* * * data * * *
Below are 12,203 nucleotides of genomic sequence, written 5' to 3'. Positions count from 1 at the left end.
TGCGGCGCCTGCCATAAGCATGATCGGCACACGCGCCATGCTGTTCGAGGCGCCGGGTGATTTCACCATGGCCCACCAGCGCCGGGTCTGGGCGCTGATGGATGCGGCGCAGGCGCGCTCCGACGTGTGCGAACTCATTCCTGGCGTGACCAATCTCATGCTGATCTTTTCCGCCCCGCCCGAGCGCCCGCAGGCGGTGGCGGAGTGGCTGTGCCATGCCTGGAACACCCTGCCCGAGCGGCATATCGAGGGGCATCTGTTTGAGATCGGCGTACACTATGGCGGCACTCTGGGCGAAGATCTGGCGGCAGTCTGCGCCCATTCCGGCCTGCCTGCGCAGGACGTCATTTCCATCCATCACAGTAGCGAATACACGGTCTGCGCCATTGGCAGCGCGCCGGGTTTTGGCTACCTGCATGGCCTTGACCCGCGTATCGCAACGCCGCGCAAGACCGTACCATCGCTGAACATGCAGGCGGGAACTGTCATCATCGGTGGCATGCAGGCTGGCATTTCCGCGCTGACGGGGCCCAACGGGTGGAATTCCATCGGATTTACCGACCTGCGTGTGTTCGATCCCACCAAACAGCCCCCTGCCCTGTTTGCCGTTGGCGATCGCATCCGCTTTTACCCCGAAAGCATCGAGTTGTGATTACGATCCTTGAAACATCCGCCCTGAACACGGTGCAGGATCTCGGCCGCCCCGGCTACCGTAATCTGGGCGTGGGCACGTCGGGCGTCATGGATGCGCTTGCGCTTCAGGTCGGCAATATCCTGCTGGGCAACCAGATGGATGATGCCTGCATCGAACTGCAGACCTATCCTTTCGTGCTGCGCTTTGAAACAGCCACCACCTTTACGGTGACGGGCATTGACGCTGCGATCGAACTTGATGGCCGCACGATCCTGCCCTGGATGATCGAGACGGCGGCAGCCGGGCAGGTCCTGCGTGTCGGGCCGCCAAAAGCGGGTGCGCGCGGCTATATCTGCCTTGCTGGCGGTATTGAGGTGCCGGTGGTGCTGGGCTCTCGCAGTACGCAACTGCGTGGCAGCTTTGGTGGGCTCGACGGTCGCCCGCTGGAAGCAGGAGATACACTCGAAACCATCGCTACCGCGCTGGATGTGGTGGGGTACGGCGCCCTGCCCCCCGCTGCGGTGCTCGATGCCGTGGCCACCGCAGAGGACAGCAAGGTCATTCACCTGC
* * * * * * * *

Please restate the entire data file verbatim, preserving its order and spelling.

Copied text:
Below are 12,203 nucleotides of genomic sequence, written 5' to 3'. Positions count from 1 at the left end.
TGCGGCGCCTGCCATAAGCATGATCGGCACACGCGCCATGCTGTTCGAGGCGCCGGGTGATTTCACCATGGCCCACCAGCGCCGGGTCTGGGCGCTGATGGATGCGGCGCAGGCGCGCTCCGACGTGTGCGAACTCATTCCTGGCGTGACCAATCTCATGCTGATCTTTTCCGCCCCGCCCGAGCGCCCGCAGGCGGTGGCGGAGTGGCTGTGCCATGCCTGGAACACCCTGCCCGAGCGGCATATCGAGGGGCATCTGTTTGAGATCGGCGTACACTATGGCGGCACTCTGGGCGAAGATCTGGCGGCAGTCTGCGCCCATTCCGGCCTGCCTGCGCAGGACGTCATTTCCATCCATCACAGTAGCGAATACACGGTCTGCGCCATTGGCAGCGCGCCGGGTTTTGGCTACCTGCATGGCCTTGACCCGCGTATCGCAACGCCGCGCAAGACCGTACCATCGCTGAACATGCAGGCGGGAACTGTCATCATCGGTGGCATGCAGGCTGGCATTTCCGCGCTGACGGGGCCCAACGGGTGGAATTCCATCGGATTTACCGACCTGCGTGTGTTCGATCCCACCAAACAGCCCCCTGCCCTGTTTGCCGTTGGCGATCGCATCCGCTTTTACCCCGAAAGCATCGAGTTGTGATTACGATCCTTGAAACATCCGCCCTGAACACGGTGCAGGATCTCGGCCGCCCCGGCTACCGTAATCTGGGCGTGGGCACGTCGGGCGTCATGGATGCGCTTGCGCTTCAGGTCGGCAATATCCTGCTGGGCAACCAGATGGATGATGCCTGCATCGAACTGCAGACCTATCCTTTCGTGCTGCGCTTTGAAACAGCCACCACCTTTACGGTGACGGGCATTGACGCTGCGATCGAACTTGATGGCCGCACGATCCTGCCCTGGATGATCGAGACGGCGGCAGCCGGGCAGGTCCTGCGTGTCGGGCCGCCAAAAGCGGGTGCGCGCGGCTATATCTGCCTTGCTGGCGGTATTGAGGTGCCGGTGGTGCTGGGCTCTCGCAGTACGCAACTGCGTGGCAGCTTTGGTGGGCTCGACGGTCGCCCGCTGGAAGCAGGAGATACACTCGAAACCATCGCTACCGCGCTGGATGTGGTGGGGTACGGCGCCCTGCCCCCCGCTGCGGTGCTCGATGCCGTGGCCACCGCAGAGGACAGCAAGGTCATTCACCTGC